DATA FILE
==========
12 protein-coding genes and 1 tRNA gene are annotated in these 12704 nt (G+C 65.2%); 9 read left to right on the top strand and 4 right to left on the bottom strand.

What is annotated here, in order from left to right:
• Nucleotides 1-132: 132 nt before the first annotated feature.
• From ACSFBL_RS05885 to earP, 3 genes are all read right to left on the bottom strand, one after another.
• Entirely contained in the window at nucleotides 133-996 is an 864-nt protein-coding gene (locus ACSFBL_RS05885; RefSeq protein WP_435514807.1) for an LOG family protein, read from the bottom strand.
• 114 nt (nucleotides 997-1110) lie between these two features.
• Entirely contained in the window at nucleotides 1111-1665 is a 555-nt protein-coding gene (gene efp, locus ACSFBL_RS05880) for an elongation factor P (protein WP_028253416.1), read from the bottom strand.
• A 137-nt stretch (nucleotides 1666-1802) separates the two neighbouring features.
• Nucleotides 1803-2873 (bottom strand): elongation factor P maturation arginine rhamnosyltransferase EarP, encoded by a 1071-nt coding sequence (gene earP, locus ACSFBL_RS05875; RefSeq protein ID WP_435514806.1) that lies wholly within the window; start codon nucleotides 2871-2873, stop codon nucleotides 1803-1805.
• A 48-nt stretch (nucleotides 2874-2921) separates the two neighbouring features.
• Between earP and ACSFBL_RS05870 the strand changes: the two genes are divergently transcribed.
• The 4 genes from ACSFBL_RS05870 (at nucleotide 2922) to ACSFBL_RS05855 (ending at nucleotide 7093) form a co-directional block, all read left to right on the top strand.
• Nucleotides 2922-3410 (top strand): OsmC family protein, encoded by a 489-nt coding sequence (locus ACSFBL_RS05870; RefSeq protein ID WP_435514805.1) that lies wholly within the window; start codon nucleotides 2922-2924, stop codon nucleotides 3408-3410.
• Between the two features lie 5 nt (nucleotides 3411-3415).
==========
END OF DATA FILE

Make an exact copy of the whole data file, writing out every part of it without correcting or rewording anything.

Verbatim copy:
12 protein-coding genes and 1 tRNA gene are annotated in these 12704 nt (G+C 65.2%); 9 read left to right on the top strand and 4 right to left on the bottom strand.

What is annotated here, in order from left to right:
• Nucleotides 1-132: 132 nt before the first annotated feature.
• From ACSFBL_RS05885 to earP, 3 genes are all read right to left on the bottom strand, one after another.
• Entirely contained in the window at nucleotides 133-996 is an 864-nt protein-coding gene (locus ACSFBL_RS05885; RefSeq protein WP_435514807.1) for an LOG family protein, read from the bottom strand.
• 114 nt (nucleotides 997-1110) lie between these two features.
• Entirely contained in the window at nucleotides 1111-1665 is a 555-nt protein-coding gene (gene efp, locus ACSFBL_RS05880) for an elongation factor P (protein WP_028253416.1), read from the bottom strand.
• A 137-nt stretch (nucleotides 1666-1802) separates the two neighbouring features.
• Nucleotides 1803-2873 (bottom strand): elongation factor P maturation arginine rhamnosyltransferase EarP, encoded by a 1071-nt coding sequence (gene earP, locus ACSFBL_RS05875; RefSeq protein ID WP_435514806.1) that lies wholly within the window; start codon nucleotides 2871-2873, stop codon nucleotides 1803-1805.
• A 48-nt stretch (nucleotides 2874-2921) separates the two neighbouring features.
• Between earP and ACSFBL_RS05870 the strand changes: the two genes are divergently transcribed.
• The 4 genes from ACSFBL_RS05870 (at nucleotide 2922) to ACSFBL_RS05855 (ending at nucleotide 7093) form a co-directional block, all read left to right on the top strand.
• Nucleotides 2922-3410 (top strand): OsmC family protein, encoded by a 489-nt coding sequence (locus ACSFBL_RS05870; RefSeq protein ID WP_435514805.1) that lies wholly within the window; start codon nucleotides 2922-2924, stop codon nucleotides 3408-3410.
• Between the two features lie 5 nt (nucleotides 3411-3415).